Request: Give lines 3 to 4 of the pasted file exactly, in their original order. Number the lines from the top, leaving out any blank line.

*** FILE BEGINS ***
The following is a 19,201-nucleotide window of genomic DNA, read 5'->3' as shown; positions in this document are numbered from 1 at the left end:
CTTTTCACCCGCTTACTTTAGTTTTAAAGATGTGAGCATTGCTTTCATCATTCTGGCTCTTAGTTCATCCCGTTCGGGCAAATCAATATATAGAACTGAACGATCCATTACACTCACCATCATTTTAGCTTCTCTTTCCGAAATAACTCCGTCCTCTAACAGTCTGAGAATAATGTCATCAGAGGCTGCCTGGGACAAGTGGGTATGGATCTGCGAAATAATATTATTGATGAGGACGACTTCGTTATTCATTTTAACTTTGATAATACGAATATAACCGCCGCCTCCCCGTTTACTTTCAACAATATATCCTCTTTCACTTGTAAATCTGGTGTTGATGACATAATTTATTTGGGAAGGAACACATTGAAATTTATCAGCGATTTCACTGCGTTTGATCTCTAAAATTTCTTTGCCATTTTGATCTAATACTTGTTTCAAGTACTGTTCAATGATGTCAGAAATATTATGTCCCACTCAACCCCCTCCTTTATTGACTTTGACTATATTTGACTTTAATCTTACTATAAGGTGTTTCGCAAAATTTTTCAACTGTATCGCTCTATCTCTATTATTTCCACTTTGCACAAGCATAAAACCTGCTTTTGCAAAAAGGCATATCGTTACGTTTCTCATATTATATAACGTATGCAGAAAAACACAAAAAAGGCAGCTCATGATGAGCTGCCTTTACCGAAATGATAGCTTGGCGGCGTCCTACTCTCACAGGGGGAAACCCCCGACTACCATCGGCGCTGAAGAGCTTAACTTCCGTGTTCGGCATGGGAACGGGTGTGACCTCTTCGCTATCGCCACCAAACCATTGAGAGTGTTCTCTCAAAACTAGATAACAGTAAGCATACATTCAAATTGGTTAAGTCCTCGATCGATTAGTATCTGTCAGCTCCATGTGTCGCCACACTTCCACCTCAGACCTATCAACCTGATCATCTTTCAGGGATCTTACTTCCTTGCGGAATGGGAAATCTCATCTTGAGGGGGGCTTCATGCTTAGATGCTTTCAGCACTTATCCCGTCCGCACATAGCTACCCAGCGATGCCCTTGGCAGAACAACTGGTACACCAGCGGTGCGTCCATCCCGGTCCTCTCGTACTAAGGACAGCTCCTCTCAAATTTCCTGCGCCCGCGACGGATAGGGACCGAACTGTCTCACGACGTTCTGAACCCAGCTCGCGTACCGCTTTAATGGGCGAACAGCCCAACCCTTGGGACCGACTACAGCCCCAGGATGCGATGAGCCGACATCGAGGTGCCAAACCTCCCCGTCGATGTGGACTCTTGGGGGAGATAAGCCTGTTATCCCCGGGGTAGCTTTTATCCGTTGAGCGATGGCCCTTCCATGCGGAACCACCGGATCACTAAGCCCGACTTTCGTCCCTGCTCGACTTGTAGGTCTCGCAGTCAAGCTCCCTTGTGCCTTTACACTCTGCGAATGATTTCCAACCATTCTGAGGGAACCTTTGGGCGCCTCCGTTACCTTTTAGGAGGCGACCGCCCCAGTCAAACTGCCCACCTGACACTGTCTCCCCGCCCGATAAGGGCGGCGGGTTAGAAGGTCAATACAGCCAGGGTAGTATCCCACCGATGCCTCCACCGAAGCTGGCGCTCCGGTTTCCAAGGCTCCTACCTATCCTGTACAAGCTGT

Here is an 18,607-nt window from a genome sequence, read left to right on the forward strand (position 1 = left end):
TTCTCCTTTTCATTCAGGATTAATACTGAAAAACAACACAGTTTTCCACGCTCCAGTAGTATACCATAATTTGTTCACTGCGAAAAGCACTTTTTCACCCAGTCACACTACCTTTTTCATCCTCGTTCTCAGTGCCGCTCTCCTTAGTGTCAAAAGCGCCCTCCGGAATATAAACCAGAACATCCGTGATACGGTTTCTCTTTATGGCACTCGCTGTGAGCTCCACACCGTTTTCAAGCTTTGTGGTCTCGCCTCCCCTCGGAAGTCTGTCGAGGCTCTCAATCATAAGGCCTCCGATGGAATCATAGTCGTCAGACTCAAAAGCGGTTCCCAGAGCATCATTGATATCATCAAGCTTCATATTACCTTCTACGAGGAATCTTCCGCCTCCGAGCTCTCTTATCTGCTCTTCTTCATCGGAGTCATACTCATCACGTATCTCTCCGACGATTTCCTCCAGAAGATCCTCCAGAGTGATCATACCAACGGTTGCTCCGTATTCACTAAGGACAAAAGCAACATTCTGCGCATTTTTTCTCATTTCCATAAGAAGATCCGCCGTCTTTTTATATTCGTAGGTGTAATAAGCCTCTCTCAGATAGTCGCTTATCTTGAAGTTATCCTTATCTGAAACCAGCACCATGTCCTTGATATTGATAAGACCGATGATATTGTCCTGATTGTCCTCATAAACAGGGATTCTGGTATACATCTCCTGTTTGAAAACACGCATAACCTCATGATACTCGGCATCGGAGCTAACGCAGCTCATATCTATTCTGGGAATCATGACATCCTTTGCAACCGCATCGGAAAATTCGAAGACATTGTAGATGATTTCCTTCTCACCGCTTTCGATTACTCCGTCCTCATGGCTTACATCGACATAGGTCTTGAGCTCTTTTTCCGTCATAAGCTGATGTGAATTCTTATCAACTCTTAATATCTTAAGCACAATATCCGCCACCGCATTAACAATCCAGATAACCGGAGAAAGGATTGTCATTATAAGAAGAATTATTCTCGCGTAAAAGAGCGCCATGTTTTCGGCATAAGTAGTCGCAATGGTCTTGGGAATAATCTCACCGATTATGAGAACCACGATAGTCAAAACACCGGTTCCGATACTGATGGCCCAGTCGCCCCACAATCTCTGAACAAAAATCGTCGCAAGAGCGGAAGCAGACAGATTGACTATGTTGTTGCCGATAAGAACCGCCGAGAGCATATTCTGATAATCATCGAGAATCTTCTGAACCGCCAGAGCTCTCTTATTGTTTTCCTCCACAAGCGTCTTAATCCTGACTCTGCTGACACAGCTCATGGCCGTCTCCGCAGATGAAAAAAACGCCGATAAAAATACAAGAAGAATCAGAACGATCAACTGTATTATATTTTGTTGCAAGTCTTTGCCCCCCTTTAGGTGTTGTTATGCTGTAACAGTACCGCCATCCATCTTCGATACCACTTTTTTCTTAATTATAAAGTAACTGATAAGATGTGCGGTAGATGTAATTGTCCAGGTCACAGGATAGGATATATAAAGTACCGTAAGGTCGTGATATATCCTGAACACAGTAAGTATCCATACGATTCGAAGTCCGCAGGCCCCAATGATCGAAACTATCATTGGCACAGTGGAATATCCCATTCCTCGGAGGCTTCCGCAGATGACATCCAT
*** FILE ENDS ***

Here is an 18,607-nt window from a genome sequence, read left to right on the forward strand (position 1 = left end):
TTCTCCTTTTCATTCAGGATTAATACTGAAAAACAACACAGTTTTCCACGCTCCAGTAGTATACCATAATTTGTTCACTGCGAAAAGCACTTTTTCACCCAGTCACACTACCTTTTTCATCCTCGTTCTCAGTGCCGCTCTCCTTAGTGTCAAAAGCGCCCTCCGGAATATAAACCAGAACATCCGTGATACGGTTTCTCTTTATGGCACTCGCTGTGAGCTCCACACCGTTTTCAAGCTTTGTGGTCTCGCCTCCCCTCGGAAGTCTGTCGAGGCTCTCAATCATAAGGCCTCCGATGGAATCATAGTCGTCAGACTCAAAAGCGGTTCCCAGAGCATCATTGATATCATCAAGCTTCATATTACCTTCTACGAGGAATCTTCCGCCTCCGAGCTCTCTTATCTGCTCTTCTTCATCGGAGTCATACTCATCACGTATCTCTCCGACGATTTCCTCCAGAAGATCCTCCAGAGTGATCATACCAACGGTTGCTCCGTATTCACTAAGGACAAAAGCAACATTCTGCGCATTTTTTCTCATTTCCATAAGAAGATCCGCCGTCTTTTTATATTCGTAGGTGTAATAAGCCTCTCTCAGATAGTCGCTTATCTTGAAGTTATCCTTATCTGAAACCAGCACCATGTCCTTGATATTGATAAGACCGATGATATTGTCCTGATTGTCCTCATAAACAGGGATTCTGGTATACATCTCCTGTTTGAAAACACGCATAACCTCATGATACTCGGCATCGGAGCTAACGCAGCTCATATCTATTCTGGGAATCATGACATCCTTTGCAACCGCATCGGAAAATTCGAAGACATTGTAGATGATTTCCTTCTCACCGCTTTCGATTACTCCGTCCTCATGGCTTACATCGACATAGGTCTTGAGCTCTTTTTCCGTCATAAGCTGATGTGAATTCTTATCAACTCTTAATATCTTAAGCACAATATCCGCCACCGCATTAACAATCCAGATAACCGGAGAAAGGATTGTCATTATAAGAAGAATTATTCTCGCGTAAAAGAGCGCCATGTTTTCGGCATAAGTAGTCGCAATGGTCTTGGGAATAATCTCACCGATTATGAGAACCACGATAGTCAAAACACCGGTTCCGATACTGATGGCCCAGTCGCCCCACAATCTCTGAACAAAAATCGTCGCAAGAGCGGAAGCAGACAGATTGACTATGTTGTTGCCGATAAGAACCGCCGAGAGCATATTCTGATAATCATCGAGAATCTTCTGAACCGCCAGAGCTCTCTTATTGTTTTCCTCCACAAGCGTCTTAATCCTGACTCTGCTGACACAGCTCATGGCCGTCTCCGCAGATGAAAAAAACGCCGATAAAAATACAAGAAGAATCAGAACGATCAACTGTATTATATTTTGTTGCAAGTCTTTGCCCCCCTTTAGGTGTTGTTATGCTGTAACAGTACCGCCATCCATCTTCGATACCACTTTTTTCTTAATTATAAAGTAACTGATAAGATGTGCGGTAGATGTAATTGTCCAGGTCACAGGATAGGATATATAAAGTACCGTAAGGTCGTGATATATCCTGAACACAGTAAGTATCCATACGATTCGAAGTCCGCAGGCCCCAATGATCGAAACTATCATTGGCACAGTGGAATATCCCATTCCTCGGAGGCTTCCGCAGATGACATCCAT